The good folks at FCA have developed quite a reputation for engineering solid sporting SUV’s, and while I was initially skeptical that any SUV could actually be entertaining to drive, I have been impressed and I have been converted to the dark side. After tuning the rest of it’s lineup, SRT has decided that it’s now the Durango’s turn to be tuned and hot-rodded. Dodge has been making the big Durango for quite a while now.
It enjoys a reputation as a comfortable and solid family hauler and as well as a capable tow vehicle. Something comfortable in which to take six other people to the beach while towing the family motorboat. It hasn’t exactly been anything that a sporting enthusiast would be interested in, other than for towing the race car out to the track on the weekends but that’s all changed with the introduction of the Durango SRT 392.
“It’s not exactly subtle, is it?” a friend asked when I showed up at his house with it.
No. No it’s not. Exactly. The Durango SRT 392 is a very large vehicle. And painted up in Redline Pearl paint with twin gunmetal gray racing stripes stretching from front bumper to rear bumper, it gets noticed. Even if you were blind, you’d still hear it a mile away. No, “subtle” is not the world I would use either. But it IS attractive. The Durango has a nice design – very clean and smooth – with muscular lines around the fenders. The additional SRT design features make it much more aggressive than the rest of the Durango line. The large grille, the enormous hood intake, the huge vents. So much so that when driving down the freeway, traffic tends to move quickly to the right in order to let you through. The big aggressive design pays off.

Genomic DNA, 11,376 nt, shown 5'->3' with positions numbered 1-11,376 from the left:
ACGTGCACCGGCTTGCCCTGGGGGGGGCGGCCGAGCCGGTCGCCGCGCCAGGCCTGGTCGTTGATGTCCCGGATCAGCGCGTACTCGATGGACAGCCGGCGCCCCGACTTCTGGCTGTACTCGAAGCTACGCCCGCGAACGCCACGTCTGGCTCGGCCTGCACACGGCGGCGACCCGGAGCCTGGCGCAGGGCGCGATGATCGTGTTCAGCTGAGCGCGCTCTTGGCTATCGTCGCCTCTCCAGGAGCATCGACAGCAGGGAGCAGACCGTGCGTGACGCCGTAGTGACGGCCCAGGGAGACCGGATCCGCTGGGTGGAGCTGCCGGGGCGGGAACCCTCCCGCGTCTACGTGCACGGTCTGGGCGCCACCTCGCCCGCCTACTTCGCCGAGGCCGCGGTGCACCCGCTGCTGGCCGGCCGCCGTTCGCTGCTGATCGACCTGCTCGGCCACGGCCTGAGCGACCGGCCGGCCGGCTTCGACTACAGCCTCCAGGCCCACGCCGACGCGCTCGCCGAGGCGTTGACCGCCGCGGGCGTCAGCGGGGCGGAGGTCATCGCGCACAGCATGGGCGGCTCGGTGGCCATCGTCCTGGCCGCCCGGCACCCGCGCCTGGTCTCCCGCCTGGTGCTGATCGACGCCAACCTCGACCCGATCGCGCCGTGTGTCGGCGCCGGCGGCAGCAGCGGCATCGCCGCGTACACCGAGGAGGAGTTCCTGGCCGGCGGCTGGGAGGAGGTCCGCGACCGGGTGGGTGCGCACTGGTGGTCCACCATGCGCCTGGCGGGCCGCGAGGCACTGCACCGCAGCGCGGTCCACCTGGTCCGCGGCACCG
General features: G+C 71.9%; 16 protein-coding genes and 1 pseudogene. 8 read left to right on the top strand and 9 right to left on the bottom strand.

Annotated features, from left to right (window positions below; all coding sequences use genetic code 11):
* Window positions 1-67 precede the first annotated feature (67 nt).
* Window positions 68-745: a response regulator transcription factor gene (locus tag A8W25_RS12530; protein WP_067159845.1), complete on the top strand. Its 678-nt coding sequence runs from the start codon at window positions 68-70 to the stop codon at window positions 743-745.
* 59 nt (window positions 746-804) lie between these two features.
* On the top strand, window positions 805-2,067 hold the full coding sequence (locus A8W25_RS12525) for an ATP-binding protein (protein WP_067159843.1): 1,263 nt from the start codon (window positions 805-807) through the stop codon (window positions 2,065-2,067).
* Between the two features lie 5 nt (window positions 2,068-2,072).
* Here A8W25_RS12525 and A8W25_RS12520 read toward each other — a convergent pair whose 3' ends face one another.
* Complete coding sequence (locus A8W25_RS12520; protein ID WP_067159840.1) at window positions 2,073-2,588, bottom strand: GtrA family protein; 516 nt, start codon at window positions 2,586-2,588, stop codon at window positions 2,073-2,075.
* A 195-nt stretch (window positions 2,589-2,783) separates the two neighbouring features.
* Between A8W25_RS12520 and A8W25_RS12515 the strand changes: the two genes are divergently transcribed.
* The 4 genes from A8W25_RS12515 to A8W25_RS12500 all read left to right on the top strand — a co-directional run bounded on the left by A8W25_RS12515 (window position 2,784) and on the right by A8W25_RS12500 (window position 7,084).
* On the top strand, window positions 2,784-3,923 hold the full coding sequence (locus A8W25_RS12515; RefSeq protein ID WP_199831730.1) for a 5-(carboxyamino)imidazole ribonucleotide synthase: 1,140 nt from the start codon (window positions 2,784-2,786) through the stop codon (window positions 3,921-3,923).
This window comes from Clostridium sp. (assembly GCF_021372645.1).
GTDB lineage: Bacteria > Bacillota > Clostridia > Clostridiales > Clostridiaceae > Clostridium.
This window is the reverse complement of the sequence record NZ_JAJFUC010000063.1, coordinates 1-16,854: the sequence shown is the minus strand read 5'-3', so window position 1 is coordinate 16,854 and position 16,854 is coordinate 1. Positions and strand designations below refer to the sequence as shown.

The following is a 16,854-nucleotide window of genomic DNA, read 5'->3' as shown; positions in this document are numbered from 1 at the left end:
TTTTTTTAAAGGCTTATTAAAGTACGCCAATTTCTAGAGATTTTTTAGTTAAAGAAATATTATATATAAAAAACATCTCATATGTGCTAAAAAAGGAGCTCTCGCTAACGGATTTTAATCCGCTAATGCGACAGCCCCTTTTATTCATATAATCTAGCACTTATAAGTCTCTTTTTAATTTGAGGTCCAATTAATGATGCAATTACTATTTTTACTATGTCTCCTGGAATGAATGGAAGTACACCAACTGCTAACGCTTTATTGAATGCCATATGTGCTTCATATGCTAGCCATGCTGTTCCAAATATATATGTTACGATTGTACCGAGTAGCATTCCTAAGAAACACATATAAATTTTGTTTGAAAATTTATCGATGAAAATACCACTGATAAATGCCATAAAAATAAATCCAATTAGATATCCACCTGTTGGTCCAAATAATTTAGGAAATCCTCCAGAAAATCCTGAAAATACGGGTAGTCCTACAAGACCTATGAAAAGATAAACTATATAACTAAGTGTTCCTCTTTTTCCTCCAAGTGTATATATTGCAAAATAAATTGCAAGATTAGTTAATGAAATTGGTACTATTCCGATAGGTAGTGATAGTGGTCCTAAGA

The outside isn’t the only part that’s large. It’s massively spacious inside too. Enough that even a large guy like me felt quite comfortable in it’s roomy cabin. How big and spacious is it? Well, I may or may not have called it a “bus” more than once while referring to it. Not only because it’s big, but also because the view through the rearview mirror is of row after row of seats before you even see out the back window. Besides the driver and passenger seats, there is a middle-row that can seat three. Then, waaaaay out back, is a third row of two seats that are better left to children. Beyond that is a cargo area about 2-1/2’ long and the width of the vehicle.
The far back seats fold flat, creating a ton of extra storage space and you can also fold down the second row of seating, which opens up an immense amount of storage space. So it’s versatile. In the SRT 392, the front and middle seats are heated. The steering wheel is also heated. The front seats are also ventilated for those sticky summer days. Our car had the optional rear seat DVD entertainment system to keep the kiddos quiet on long car trips. If you can’t be comfortable in this car, you can’t be comfortable in ANY car.
Under the hood is…..No, not a Hellcat V8. Don’t be dense. It’s got 392 right in the name. Yes, it’s got a tuned 392 cu. in. (6.4L) Hemi V8 and SRT was wise enough to hook it up to some fantastic exhaust pipes that take the engine’s incredible natural sound and broadcasts them for all the world to hear. It sounds so good that I found myself using the paddle shifters to downshift every chance I got. It can get a little boomy in the cabin from time to time, but if you like beautiful muscle car music, it’s a joy to listen to.
The engine makes 475 hp and 470 lb-ft or torque and it moves the big truck much faster than you’d expect. Just mash the throttle and hold on tight. 0-60 mph in 4.2 seconds? Yep. Faster than you’d expect. Fast enough to scramble your synapses and leave you feeling confused. That beautiful engine is hooked up to an 8-speed automatic transmission, though there are paddle shifters behind the steering wheel that work better than a lot of paddle shifters I’ve used. It feels surprisingly natural to crack off shifts using the paddles as you accelerate. The 475hp is transmitted through the Durango’s AWD system, which gives it stability, all-weather capability, and increased performance.